High School Teacher Placed on Leave for Moral Problems Quiz (Update: Teacher Resigns)


A  high school teacher has been placed on administrative leave (with pay) after a parent complained about a lesson in which students were asked to morally reason about some provocative situations, according to The Columbus Dispatch last week.

Sarah Gillam, who teaches English at Hilliard Bradley High School in Hilliard, Ohio, had 10th grade students complete a test that posed various hypothetical morally-relevant situations for students to respond to by moving a slider along a spectrum of “ok” to “not ok”.

Some of the situations described might be considered offensive or too violent or sexual to administer in a high school. That at least appears to be the opinion of one parent, who shared news of the test on a Facebook page for the school’s parents. The result, reports the Dispatch, was “a public frenzy.”

The district is investigating the test while Ms. Gillam is on leave.

The “Moral Foundations Test,” is available online at IDRlabs. It is a collection of 36 scenarios. Some of them are on subjects perfectly appropriate for discussion in a high school, such as:

The head of a public department says that none of her employees are allowed to smoke at all, not even in their free time.

and

A new action figure becomes all the rage among the boys in Timmy’s class. When Timmy’s parents get to the store, they buy all of the action figures for Timmy, leaving none for the other children.

A surprisingly large number of scenarios having to do with sex, some of which might strike a typical parent as strange or inappropriate:

Using both a condom and the pill, a brother and a sister decide that they want to sleep with each other—just once, to see what it would be like.

and

A man orders a custom-built sex doll designed to look just like his niece.

A few are about the sexual behavior or attractiveness or women:

Sarah gets drunk in a bar and makes out with two strangers at once

When Kelly asks Steven out on a date, he sneers and says: “Like I’m gonna date a woman who looks like my overweight bulldog.”

In sex education class, the students are taught that since the sexes are equal, the girls should sleep with as many guys as they want without fear of being considered “sluts.”

And some concern violence, such as:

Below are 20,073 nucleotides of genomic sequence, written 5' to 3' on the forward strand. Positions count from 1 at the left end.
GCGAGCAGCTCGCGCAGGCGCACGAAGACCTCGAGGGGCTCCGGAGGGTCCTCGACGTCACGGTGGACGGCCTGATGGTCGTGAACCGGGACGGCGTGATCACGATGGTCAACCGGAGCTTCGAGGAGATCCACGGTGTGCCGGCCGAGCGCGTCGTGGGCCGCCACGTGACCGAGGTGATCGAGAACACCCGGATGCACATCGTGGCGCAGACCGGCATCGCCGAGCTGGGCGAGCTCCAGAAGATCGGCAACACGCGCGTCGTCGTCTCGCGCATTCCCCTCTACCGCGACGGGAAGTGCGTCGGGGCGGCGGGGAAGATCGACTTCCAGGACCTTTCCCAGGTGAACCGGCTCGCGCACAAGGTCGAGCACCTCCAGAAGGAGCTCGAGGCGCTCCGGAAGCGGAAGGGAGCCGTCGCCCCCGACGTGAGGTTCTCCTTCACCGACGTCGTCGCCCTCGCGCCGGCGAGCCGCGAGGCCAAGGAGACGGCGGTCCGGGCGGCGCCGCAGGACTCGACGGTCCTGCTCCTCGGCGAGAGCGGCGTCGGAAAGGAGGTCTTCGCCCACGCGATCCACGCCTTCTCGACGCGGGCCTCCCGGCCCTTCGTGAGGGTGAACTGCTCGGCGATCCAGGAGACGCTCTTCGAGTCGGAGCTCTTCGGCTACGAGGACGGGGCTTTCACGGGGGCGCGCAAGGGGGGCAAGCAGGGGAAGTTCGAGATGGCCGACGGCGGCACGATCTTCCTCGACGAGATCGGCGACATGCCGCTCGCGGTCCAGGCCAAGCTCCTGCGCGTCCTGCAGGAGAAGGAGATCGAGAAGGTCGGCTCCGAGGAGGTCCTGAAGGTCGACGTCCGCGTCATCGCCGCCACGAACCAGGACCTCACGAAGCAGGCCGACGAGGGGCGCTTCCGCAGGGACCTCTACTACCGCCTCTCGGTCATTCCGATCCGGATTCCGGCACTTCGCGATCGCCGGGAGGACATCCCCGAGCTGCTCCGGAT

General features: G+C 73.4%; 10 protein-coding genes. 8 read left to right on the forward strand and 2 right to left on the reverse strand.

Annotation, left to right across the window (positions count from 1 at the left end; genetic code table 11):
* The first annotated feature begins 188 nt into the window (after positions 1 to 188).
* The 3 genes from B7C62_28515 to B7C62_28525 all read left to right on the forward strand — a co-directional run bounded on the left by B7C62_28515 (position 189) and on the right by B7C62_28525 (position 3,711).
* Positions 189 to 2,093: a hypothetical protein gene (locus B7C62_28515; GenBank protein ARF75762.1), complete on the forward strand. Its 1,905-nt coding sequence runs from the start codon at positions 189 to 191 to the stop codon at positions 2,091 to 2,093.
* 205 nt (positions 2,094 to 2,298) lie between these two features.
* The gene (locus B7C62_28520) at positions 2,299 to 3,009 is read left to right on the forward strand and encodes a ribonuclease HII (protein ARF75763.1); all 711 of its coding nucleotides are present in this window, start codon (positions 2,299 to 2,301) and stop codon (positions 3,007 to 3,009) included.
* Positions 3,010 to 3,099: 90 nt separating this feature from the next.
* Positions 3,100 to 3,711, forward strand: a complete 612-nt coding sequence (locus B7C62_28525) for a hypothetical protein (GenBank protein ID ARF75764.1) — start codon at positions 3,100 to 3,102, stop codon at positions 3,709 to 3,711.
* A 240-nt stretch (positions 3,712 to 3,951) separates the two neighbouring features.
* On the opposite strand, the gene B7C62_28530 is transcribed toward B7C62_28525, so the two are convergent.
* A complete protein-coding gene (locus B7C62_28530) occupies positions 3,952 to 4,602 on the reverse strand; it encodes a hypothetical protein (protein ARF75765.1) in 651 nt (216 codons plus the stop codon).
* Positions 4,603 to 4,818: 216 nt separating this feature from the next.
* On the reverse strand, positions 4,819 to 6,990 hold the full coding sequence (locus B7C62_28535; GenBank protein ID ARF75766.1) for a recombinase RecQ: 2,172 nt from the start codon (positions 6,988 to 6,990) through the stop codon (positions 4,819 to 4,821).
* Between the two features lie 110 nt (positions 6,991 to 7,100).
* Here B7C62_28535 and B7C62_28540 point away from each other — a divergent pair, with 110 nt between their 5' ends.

Sarah’s dog has four puppies. She can only find a home for two of them, so she kills the other two with a stone to the head.

While on a live on-air tv show, a man kills a baby rabbit with a knife.

It’s not a great test. I don’t think it’s job-losingly bad, but the set of situations is pointlessly bizarre, the descriptions are devoid of context and details, and as an educational instrument it’s not clear how much value it has.

It seems like good news that a teacher is including a little ethical reasoning in her lessons; it is too bad she didn’t make use of a better tool with which to do so.

Readers, if you know of better tests of this type, or good short lessons on ethical reasoning that a high school teacher could use, please share them in the comments.

Related: “Online Philosophy Materials for High School Students” and “Teaching Controversial Topics in High School Philosophy.”

(Thanks to Andrew Mills for bringing the story to my attention.)


UPDATE (9/12/18): The teacher, Sarah Gillam, has resigned, according to The Columbus Dispatch:

Gillam acknowledged that her resignation was connected to a quiz given to her sophomore Language Arts class, said Stacie Raterman, a spokeswoman for the district. 

“The circumstances that led to the resignation are disappointing, as she has recognized. While the district’s approved curriculum and educational materials encourage students to think critically, several items in this online quiz were simply inappropriate and inconsistent with established classroom resources,” the school board said in a written statement.

“This should never have been given. The district works hard to earn the respect and support of students, parents and the community at-large and we regret any mistrust this may have caused,” the board statement said.

photo by J. Weinberg

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